Jump to content
RESET Forums (homeservershow.com)
  • On my last post I talked about using a RAID hardware controller.  I am not going to get into the hardware again so if you did not have a chance to read  the last post  you find it HERE.  What I want to discuss today is how I implemented my existing RAID solution into WHS 2011 and the results I got when it was done.

     

    My goal when I setup and tested the RAID card several weeks ago was to have a solution in place and working with Server 2008 R2 and to be able to port that hardware and its contents into a WHS 2011.  What I did know is that I could install a different OS and not effect the data as the array as it is stored on the card not in the OS.  What I did not know is how MS  would be implementing WHS 2011.  If you recall prior versions creamed all the drives attached to it during the initial install.  Since all the data I have was duplicated on another server I was not too concerned about losing it so I went and did the install.  Interestingly enough, the install was painless and did not touch the data I had on the arrays but the actual install  took 3-4 times longer than a Server 2008R2 install which takes only about 7-8 minutes.

     

    Since we do not have DE anymore, I wanted to see how I could set up WHS 2011 to be as simple as possible, provide a more than decent amount of space, and of course to be large enough to avoid 20 drive letters.

    Basics

    Using the configuration I created before, you can see Disk Mgt screen that shows basically 4 drives (volumes).  Disk 0 is a system drive (broken into three parts during the install, boot partition, OS, and the balance created a data partition), Disk 1 which is a an array of 5 2T drives for a storage total of 8T, Disk 2 which is a 3 2T disk array which provides for a total space of 4t.  Notice that the two arrays show up as a single drive not multiples.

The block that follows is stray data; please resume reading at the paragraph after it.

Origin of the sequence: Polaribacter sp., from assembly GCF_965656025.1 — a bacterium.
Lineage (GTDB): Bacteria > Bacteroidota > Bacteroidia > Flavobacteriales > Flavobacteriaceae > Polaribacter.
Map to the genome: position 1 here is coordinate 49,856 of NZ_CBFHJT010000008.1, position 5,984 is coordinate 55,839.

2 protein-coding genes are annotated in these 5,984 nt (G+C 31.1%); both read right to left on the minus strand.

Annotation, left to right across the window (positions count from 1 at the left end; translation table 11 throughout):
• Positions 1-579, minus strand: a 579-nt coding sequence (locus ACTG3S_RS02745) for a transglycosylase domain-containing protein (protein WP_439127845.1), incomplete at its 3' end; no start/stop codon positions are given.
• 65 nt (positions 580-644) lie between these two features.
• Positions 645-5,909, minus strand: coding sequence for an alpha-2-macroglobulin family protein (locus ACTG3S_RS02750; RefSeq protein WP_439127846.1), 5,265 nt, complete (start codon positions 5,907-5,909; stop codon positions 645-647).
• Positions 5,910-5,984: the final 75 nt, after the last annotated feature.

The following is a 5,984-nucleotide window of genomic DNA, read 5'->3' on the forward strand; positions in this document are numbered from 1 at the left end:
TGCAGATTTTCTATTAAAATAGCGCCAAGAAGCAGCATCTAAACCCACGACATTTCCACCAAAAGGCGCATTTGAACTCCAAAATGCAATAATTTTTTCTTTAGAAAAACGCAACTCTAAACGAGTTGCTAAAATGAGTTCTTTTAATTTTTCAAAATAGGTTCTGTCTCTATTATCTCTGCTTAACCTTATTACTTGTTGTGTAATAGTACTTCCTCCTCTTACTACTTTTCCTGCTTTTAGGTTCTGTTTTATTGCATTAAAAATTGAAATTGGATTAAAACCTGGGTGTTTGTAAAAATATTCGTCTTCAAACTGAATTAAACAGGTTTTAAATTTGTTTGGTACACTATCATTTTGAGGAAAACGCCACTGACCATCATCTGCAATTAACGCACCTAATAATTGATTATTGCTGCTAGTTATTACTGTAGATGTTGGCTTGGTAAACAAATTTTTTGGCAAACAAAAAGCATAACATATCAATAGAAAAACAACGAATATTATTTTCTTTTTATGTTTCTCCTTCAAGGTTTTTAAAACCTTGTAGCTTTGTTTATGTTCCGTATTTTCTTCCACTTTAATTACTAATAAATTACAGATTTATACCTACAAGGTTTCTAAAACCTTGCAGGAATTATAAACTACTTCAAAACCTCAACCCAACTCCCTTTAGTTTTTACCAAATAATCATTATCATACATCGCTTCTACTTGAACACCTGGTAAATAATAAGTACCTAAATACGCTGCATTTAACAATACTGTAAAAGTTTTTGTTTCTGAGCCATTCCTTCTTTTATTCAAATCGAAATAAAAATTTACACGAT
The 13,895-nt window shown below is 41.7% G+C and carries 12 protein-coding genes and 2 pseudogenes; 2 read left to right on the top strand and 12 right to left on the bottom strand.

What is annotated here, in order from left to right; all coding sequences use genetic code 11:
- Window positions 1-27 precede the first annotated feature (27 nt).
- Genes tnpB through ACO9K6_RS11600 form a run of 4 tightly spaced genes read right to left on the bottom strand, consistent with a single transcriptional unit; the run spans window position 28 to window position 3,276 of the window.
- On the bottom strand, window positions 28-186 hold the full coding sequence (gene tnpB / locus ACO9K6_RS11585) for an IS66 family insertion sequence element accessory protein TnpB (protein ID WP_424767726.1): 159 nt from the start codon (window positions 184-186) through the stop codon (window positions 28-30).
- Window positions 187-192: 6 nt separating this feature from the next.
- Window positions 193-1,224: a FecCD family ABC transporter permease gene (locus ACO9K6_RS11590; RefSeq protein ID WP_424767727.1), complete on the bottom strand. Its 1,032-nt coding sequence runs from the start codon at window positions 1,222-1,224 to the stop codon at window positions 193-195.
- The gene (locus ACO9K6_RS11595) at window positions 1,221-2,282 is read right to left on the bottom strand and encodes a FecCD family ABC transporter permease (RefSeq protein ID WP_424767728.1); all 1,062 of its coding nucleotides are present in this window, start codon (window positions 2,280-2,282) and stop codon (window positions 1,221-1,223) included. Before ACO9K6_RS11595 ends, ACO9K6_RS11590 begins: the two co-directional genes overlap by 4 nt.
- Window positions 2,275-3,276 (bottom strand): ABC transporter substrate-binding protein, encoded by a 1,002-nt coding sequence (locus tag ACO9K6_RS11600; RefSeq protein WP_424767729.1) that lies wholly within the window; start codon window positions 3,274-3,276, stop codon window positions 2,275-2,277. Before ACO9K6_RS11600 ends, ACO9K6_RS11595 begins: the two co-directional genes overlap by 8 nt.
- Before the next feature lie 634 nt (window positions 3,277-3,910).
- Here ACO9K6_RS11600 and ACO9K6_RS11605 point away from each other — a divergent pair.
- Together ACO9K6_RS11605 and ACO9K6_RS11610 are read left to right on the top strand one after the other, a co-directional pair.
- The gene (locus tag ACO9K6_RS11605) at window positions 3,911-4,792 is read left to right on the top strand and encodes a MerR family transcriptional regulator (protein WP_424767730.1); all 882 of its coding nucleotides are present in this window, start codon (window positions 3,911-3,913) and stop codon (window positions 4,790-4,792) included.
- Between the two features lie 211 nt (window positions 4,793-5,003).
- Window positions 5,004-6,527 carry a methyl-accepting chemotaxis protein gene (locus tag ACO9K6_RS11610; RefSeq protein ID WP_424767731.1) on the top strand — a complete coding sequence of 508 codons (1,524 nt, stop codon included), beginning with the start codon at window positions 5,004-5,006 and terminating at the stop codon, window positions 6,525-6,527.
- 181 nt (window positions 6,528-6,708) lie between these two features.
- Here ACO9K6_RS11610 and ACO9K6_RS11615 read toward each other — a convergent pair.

WHS2011 Drive Mgt

    Setting up the folders

    There is not right or wrong way to do this but below is how I broke down the major task's.  In looking at the available storage, I picked folders in locations that I thought would provide plenty of storage now and the future.  Please note that I moved all the folders from the defaults locations to one of the arrays where there is plenty of storage and not worry about running out including the backups.  I am actually backing up the clients to the RAID 5 array not the local drive.  I may change this later and just add a standalone 3T to be used as the backup.

     

    WHS2011 Folders

     

    Existing computers that have been ported to WHS 2011

     

    WHS2011 Comp

     

    Configured user list.

     

    WHS2011 Users

     

    Great example of the drive/volume and what it looks like.  Notice the RAID 5 arrays appear as one drive and are invisible to WHS 2011.

     

    WHS2011 Hard Drives

     

    And of course this shows you the final product and the configuration of your drives as it appears in the disk management window.

     

    WHS2011 Drive Mgt

     

    Top drive is for the OS, and the bottom 5 are for the first array (5x2T)

     

    P1010390

     

    The second array of 3x2T

     

    P1010391

    Conclusions and Next steps….

    So far I am ecstatic about this configuration.  It provides more than enough storage capacity, is faster than you can hope for, all with the wonderful front end of Windows Home Server 2011.  On the upside, I was impressed that I could install WHS 2011 on a clean drive and it not mess with any of the data that was on the arrays.  I loved that I could move the default locations over the raid volumes without affecting the data on them.  WHS 2011 works very well with a setup like this and will do just as well as we see more of the internal drive cages with built in raid controllers.  I believe that with the right hardware, this will become an even more powerful solution than we had before.  Maybe not quite as flexible, but potentially a better, faster, and more consistent experience. 

     

    I have tested heavy streaming (4 concurrent BD streams) while doing other tasks such as reading and writing and could not get it to stumble.  Throughput around my network rarely dropped below 100 MB/s when connected to the WHS 2011, and usability was incredible.